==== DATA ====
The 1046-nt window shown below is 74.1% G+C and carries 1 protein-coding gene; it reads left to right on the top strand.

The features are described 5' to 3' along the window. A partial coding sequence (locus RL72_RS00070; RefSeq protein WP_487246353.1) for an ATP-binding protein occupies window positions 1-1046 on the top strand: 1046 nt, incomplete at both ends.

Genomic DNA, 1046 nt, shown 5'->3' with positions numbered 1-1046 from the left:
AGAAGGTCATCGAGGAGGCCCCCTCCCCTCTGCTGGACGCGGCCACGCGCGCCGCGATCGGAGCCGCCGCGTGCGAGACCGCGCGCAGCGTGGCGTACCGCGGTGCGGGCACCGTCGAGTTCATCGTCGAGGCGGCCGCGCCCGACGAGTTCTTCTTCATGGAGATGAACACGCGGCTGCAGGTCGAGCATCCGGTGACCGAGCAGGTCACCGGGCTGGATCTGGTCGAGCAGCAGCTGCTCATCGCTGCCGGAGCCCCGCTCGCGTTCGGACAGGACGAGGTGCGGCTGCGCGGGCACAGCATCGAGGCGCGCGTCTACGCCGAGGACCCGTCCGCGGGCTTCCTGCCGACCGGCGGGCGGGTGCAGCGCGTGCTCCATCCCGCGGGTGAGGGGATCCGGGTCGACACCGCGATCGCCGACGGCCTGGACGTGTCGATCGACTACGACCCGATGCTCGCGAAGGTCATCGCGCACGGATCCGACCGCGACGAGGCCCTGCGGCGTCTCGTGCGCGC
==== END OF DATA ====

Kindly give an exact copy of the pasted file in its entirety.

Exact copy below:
The 1046-nt window shown below is 74.1% G+C and carries 1 protein-coding gene; it reads left to right on the top strand.

The features are described 5' to 3' along the window. A partial coding sequence (locus RL72_RS00070; RefSeq protein WP_487246353.1) for an ATP-binding protein occupies window positions 1-1046 on the top strand: 1046 nt, incomplete at both ends.

Genomic DNA, 1046 nt, shown 5'->3' with positions numbered 1-1046 from the left:
AGAAGGTCATCGAGGAGGCCCCCTCCCCTCTGCTGGACGCGGCCACGCGCGCCGCGATCGGAGCCGCCGCGTGCGAGACCGCGCGCAGCGTGGCGTACCGCGGTGCGGGCACCGTCGAGTTCATCGTCGAGGCGGCCGCGCCCGACGAGTTCTTCTTCATGGAGATGAACACGCGGCTGCAGGTCGAGCATCCGGTGACCGAGCAGGTCACCGGGCTGGATCTGGTCGAGCAGCAGCTGCTCATCGCTGCCGGAGCCCCGCTCGCGTTCGGACAGGACGAGGTGCGGCTGCGCGGGCACAGCATCGAGGCGCGCGTCTACGCCGAGGACCCGTCCGCGGGCTTCCTGCCGACCGGCGGGCGGGTGCAGCGCGTGCTCCATCCCGCGGGTGAGGGGATCCGGGTCGACACCGCGATCGCCGACGGCCTGGACGTGTCGATCGACTACGACCCGATGCTCGCGAAGGTCATCGCGCACGGATCCGACCGCGACGAGGCCCTGCGGCGTCTCGTGCGCGC